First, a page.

th share video content contact download event event-wifi cross checkmark close icon-window-edit icon-file-download icon-phone xing whatsapp wko-zahlen-daten-fakten wko-wirtschaftrecht-und-gewerberecht wko-verkehr-und-betriebsstandort wko-unternehmensfuehrung wko-umwelt-und-energie wko-steuern netzwerk wko-innovation-und-technologie wko-gruendung-und-nachfolge wko-bildung-und-lehre wko-aussenwirtschaft wko-arbeitsrecht-und-sozialrecht twitter search print pdf mail linkedin Google-plus facebook pinterest skype vimeo snapchat arrow-up arrow-right arrow-left arrow-down calendar user home icon-gallery icon-flickr icon-youtube icon-instagram

Home office in the apartment

Das Arbeitszimmer im Wohnungsverband 

Many entrepreneurs use a room of their apartment as a home office for pursuing their commercial activity. The costs for this are tax deductible only if certain prerequisites are met.  

Income tax 

Expenditures or expenses for a home office within the apartment as well as its furnishing can be deducted only if it constitutes the centre of the entire operational and professional activity of the taxpayer.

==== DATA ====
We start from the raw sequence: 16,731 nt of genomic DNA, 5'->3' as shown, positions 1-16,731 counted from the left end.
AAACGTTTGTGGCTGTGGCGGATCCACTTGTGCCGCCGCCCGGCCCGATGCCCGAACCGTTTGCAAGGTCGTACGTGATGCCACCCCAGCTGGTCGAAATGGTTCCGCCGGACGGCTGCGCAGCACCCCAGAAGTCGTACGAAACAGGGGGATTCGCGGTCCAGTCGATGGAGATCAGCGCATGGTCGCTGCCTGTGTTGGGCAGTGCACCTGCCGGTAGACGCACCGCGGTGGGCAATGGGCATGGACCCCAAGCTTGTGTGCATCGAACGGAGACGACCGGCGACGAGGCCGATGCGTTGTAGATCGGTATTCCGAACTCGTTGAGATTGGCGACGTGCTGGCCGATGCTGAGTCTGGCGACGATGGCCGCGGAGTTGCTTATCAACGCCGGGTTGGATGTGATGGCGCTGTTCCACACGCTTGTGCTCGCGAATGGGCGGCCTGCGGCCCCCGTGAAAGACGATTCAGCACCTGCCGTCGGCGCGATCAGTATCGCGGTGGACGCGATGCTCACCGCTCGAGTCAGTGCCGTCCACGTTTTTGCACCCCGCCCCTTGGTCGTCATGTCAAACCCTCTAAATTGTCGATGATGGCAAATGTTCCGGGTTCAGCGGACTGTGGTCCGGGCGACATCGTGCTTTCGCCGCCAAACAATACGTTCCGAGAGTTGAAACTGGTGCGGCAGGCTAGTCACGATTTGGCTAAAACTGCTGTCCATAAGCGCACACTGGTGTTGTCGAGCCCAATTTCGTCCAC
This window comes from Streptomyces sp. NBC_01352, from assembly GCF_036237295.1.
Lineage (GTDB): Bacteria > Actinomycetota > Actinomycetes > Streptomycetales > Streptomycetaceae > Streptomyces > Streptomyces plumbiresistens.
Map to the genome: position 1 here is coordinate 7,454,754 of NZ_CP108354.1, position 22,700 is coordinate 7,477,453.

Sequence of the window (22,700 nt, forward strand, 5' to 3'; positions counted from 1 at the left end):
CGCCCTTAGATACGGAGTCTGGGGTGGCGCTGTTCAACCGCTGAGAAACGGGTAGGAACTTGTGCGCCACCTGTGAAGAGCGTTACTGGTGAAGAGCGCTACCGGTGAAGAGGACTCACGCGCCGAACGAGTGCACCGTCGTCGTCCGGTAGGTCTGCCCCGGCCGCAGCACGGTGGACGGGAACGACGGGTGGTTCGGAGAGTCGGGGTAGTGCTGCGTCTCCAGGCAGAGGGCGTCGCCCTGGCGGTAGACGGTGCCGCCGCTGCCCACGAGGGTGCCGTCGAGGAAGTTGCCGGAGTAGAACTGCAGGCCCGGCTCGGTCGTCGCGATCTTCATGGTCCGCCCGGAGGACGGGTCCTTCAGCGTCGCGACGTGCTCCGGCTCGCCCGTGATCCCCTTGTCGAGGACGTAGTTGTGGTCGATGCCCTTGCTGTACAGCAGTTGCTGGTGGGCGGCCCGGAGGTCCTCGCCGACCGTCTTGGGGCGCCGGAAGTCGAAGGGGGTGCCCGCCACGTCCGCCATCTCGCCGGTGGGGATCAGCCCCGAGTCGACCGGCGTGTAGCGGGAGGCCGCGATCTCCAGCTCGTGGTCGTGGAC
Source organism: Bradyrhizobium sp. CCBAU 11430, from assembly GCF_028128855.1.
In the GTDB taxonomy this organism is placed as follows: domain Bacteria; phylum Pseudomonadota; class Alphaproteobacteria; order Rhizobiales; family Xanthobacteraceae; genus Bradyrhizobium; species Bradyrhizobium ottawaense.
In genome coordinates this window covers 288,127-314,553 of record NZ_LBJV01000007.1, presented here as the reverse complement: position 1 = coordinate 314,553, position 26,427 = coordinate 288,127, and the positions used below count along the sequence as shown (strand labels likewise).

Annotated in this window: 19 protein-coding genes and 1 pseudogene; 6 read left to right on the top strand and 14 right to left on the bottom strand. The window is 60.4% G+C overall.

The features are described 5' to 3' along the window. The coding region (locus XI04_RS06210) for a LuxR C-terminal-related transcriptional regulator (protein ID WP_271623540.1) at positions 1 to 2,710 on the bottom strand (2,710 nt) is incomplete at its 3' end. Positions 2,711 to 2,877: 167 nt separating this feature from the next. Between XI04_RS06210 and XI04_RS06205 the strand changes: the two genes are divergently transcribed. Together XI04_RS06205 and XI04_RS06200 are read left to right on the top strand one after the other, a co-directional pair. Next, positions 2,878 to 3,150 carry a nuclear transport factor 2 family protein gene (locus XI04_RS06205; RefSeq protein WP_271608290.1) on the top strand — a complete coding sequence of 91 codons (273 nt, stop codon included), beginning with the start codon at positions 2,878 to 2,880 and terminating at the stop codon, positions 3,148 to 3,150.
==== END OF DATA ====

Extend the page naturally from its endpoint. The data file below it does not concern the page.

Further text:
Definition of the term “home office” 

A home office is a room that has the characteristics of a residential room or office. Rooms in an apartment, which by virtue of their functional purpose and furnishing are typical for the pursuit of a certain profession and are not usually used for private purposes, are not covered by the term “home office.” 

The following rooms, for example, are not to be deemed home offices and are not affected by the prohibition on the deduction of tax:

  • Consultation and therapy rooms that normally preclude any private use on account of their furnishing (e.g. the consultation rooms of a general medical practitioner or dentist)
  • Laboratories and their equipment
  • Photographic studios
  • Film and recording studios
  • The premises of a law firm, which typically preclude any private use on account of their furnishing. This is the case if the law firm is used on a regular basis by persons not belonging to the family who are employed there (secretary) and/or within the framework of client visits (lecture room, sales office).
  • Warehouse premises that house samples of goods or the goods themselves, thus precluding any private use.
  • Soundproof musical rehearsal rooms if the necessity for such a room exists on account of the respective professional activity.
  • Workshops


A home office is deemed located in an apartment if it is in the same rented apartment or condominium or in the private residential house on the same land property (e.g. garden shed). The home office is in any case deemed located in the apartment if it can be entered from the apartment. 

Furnishing, furniture